One of the most publicized stories is that of returning Texas A&M quarterback, Heisman Trophy winner Johnny Manziel, aka “Johnny Football, ” who allegedly signed autographs for compensation. With the premise of college athletes getting paid over and above their scholarships as a backdrop, I thought it would be interesting to explore the actual financial details of the annual debate: Should college athletes get paid to play or should their free education be enough?
In order to analyze my question, we have to convert the “true” financial benefit of an athlete’s full scholarship into a real world comparison. Based on the College Data website, the 2012-2013 moderate cost for an in-state public college education averages roughly $22,260 per person annually, with private college averaging roughly $43,290. The numbers include the cost of tuition, fees, housing, meals, books and school supplies, which I believe are reasonable estimates to use in analyzing the following questions.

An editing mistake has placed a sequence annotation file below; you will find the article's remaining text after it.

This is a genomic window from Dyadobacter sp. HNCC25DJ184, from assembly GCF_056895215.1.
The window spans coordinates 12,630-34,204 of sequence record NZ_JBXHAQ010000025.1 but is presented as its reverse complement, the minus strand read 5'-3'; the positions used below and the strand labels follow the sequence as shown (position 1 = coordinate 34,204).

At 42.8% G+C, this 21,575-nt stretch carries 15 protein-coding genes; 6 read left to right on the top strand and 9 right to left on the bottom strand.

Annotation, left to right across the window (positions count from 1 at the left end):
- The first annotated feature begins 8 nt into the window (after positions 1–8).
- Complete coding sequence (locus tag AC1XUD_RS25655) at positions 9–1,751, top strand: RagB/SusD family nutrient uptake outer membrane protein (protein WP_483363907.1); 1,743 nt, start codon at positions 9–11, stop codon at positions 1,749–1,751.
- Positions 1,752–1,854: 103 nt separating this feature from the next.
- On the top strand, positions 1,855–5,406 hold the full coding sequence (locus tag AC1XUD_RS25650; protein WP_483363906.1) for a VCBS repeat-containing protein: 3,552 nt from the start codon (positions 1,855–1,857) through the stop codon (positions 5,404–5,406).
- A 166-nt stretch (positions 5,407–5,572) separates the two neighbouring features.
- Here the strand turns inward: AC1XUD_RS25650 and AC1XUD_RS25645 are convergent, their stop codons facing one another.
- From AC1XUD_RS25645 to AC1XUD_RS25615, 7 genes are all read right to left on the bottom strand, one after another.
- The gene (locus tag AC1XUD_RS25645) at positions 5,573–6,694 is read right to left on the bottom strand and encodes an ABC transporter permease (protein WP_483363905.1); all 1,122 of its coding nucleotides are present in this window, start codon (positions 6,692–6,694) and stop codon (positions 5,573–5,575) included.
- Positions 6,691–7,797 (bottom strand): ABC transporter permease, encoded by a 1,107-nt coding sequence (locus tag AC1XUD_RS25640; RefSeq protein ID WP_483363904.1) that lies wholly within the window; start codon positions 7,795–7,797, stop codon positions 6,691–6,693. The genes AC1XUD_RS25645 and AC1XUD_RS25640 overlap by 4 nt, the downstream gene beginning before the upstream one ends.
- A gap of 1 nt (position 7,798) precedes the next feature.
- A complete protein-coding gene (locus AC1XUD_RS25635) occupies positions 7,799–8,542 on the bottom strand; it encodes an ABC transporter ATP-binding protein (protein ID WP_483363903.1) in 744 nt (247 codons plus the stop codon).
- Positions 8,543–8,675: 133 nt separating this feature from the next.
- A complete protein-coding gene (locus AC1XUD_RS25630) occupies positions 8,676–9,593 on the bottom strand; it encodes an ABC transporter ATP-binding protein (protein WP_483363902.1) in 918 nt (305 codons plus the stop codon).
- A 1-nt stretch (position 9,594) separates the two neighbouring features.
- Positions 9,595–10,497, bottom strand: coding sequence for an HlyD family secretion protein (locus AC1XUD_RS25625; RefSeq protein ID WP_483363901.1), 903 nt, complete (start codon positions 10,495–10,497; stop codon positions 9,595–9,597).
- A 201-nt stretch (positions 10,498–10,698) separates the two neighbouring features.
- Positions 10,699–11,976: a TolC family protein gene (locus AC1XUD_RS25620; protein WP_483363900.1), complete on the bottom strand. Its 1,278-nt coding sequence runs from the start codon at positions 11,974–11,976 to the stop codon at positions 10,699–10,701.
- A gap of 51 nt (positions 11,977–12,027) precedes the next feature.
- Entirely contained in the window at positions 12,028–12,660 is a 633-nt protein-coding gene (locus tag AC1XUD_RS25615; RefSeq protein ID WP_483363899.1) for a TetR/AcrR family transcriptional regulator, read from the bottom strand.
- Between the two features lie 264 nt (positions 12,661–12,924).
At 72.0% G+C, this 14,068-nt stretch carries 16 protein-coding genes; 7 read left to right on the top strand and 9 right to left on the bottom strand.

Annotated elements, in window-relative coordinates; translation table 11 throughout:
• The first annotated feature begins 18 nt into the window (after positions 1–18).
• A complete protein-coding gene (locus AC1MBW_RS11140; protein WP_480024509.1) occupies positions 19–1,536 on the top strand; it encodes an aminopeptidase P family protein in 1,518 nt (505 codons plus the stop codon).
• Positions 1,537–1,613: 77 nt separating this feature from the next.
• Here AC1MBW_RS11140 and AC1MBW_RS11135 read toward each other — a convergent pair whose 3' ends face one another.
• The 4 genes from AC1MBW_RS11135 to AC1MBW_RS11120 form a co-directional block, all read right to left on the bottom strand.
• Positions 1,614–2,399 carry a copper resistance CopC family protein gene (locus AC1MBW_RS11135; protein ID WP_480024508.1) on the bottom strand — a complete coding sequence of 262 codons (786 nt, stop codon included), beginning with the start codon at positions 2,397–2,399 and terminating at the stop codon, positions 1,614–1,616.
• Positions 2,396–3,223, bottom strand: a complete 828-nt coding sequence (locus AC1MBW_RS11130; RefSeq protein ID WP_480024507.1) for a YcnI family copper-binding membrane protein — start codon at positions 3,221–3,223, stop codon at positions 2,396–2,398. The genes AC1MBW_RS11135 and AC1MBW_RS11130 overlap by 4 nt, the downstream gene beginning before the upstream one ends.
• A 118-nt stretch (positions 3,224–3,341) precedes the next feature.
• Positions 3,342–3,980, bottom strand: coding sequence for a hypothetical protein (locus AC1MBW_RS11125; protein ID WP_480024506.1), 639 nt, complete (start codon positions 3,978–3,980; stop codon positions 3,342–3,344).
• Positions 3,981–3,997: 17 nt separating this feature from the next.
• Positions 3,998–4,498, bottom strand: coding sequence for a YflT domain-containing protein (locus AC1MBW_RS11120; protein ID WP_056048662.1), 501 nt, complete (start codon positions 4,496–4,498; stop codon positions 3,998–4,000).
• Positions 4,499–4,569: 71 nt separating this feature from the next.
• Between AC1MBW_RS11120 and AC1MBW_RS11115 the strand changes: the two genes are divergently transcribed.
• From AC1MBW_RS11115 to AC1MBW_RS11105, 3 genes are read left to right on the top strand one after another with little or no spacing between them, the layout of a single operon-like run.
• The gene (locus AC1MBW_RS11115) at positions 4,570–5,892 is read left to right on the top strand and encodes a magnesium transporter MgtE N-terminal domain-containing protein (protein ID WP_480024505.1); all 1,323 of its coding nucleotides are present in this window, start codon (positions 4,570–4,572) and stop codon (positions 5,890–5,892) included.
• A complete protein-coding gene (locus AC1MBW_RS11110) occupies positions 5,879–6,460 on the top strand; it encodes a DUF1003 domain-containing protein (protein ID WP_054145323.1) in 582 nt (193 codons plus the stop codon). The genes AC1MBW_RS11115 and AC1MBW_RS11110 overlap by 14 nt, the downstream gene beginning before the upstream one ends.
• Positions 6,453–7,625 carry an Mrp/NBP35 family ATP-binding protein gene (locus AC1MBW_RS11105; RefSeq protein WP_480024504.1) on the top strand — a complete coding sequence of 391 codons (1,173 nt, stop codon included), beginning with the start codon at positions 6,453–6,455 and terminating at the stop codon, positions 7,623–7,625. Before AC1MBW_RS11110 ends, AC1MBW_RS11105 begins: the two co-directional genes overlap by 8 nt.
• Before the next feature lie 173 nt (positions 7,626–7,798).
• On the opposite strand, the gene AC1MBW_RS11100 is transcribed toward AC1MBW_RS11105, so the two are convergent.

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Andy graduated from the University of Alabama-Birmingham with a B.S. degree in Accounting. He is a Registered Investment Advisor Representative of Money Management Services, Inc and holds the designations of CPA (Certified Public Accountant), AIF® (Accredited Investment Fiduciary), CTS™ (Certified Tax Specialist), and WMS (Wealth Management Specialist). As an advisor, Andrew specializes in comprehensive financial planning, estate tax planning, personal taxation planning, retirement income distribution planning, wealth accumulation, personalized portfolio management, and fiduciary investment management services.